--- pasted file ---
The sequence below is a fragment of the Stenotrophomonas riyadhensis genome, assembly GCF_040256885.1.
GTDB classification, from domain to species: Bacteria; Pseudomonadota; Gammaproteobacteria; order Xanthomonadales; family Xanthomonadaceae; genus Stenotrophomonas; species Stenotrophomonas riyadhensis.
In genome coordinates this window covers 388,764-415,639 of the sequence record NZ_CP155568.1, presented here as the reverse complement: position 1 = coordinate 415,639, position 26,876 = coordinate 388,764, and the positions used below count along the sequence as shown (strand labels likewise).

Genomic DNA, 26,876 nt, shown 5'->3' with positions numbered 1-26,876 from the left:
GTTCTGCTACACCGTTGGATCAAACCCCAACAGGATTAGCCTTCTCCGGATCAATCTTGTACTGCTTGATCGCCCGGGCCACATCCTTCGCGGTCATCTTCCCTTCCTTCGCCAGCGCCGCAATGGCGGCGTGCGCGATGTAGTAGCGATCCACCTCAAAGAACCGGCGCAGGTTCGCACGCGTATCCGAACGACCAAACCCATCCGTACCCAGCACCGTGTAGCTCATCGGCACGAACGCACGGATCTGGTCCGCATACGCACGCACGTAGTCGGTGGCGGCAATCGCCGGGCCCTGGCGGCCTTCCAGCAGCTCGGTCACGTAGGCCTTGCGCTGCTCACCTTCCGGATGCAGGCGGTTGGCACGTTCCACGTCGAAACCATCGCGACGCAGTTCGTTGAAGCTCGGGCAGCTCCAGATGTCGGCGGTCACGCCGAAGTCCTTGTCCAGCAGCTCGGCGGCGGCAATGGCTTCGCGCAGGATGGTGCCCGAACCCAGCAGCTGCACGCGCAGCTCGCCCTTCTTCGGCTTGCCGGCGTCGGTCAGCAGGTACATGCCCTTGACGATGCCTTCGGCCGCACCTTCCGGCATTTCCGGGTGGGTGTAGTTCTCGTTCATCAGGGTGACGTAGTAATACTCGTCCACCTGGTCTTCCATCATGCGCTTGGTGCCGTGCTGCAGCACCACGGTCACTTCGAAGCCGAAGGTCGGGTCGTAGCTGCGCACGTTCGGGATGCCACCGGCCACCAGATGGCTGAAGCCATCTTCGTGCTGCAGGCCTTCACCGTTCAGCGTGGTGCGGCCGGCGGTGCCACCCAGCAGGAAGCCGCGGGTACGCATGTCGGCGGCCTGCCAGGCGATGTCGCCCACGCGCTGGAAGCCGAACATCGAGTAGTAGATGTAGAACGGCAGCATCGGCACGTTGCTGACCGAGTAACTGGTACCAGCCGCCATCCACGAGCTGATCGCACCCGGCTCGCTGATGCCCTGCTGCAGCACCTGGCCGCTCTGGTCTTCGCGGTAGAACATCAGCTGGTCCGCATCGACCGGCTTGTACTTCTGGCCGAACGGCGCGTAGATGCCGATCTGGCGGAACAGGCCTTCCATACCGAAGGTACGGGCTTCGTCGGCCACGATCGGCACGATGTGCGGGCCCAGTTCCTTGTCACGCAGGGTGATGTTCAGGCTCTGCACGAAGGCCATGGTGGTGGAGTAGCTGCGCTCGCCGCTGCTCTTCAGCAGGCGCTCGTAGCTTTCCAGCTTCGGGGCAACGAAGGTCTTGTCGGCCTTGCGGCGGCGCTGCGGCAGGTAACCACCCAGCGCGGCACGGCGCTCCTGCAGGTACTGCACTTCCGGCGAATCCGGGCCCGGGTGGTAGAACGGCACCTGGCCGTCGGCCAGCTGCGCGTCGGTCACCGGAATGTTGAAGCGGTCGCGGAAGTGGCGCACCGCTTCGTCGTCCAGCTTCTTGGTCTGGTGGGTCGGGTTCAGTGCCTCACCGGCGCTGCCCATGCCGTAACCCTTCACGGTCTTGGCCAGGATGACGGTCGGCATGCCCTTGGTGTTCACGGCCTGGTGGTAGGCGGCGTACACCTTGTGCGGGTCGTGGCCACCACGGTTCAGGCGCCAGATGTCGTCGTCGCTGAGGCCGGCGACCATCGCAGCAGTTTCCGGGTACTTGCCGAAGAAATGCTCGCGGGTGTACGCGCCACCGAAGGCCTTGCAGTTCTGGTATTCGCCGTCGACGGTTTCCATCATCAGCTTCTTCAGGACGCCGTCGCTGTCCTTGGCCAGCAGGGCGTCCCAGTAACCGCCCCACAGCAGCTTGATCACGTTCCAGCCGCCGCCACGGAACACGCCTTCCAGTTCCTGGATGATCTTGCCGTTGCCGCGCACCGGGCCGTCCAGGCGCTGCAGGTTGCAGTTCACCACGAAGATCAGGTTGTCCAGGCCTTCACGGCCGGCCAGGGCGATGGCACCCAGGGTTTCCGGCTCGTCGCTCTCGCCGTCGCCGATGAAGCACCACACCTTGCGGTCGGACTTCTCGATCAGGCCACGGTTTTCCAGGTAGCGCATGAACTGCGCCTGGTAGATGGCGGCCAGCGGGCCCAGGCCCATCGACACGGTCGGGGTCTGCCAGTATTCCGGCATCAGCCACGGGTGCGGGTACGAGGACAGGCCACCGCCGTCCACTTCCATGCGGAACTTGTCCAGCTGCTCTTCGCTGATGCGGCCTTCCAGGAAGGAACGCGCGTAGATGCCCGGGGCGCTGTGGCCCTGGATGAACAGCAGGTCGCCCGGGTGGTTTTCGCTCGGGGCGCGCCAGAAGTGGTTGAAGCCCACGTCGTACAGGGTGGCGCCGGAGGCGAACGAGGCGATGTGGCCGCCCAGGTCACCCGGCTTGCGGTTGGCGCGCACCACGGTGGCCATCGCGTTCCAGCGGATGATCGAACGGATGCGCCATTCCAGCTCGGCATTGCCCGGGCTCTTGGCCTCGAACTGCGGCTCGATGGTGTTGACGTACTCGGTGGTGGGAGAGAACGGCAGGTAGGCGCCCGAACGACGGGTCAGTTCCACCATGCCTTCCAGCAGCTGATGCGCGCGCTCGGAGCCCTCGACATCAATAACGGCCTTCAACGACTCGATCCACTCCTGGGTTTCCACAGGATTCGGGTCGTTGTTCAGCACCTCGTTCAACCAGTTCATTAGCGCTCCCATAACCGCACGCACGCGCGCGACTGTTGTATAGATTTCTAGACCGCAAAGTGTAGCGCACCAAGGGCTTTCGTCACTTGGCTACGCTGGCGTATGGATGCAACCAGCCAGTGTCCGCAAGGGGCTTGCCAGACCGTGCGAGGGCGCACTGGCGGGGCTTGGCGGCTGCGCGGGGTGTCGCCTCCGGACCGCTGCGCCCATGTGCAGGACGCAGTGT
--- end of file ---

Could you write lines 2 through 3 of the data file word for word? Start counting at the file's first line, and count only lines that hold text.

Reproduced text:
GTDB classification, from domain to species: Bacteria; Pseudomonadota; Gammaproteobacteria; order Xanthomonadales; family Xanthomonadaceae; genus Stenotrophomonas; species Stenotrophomonas riyadhensis.
In genome coordinates this window covers 388,764-415,639 of the sequence record NZ_CP155568.1, presented here as the reverse complement: position 1 = coordinate 415,639, position 26,876 = coordinate 388,764, and the positions used below count along the sequence as shown (strand labels likewise).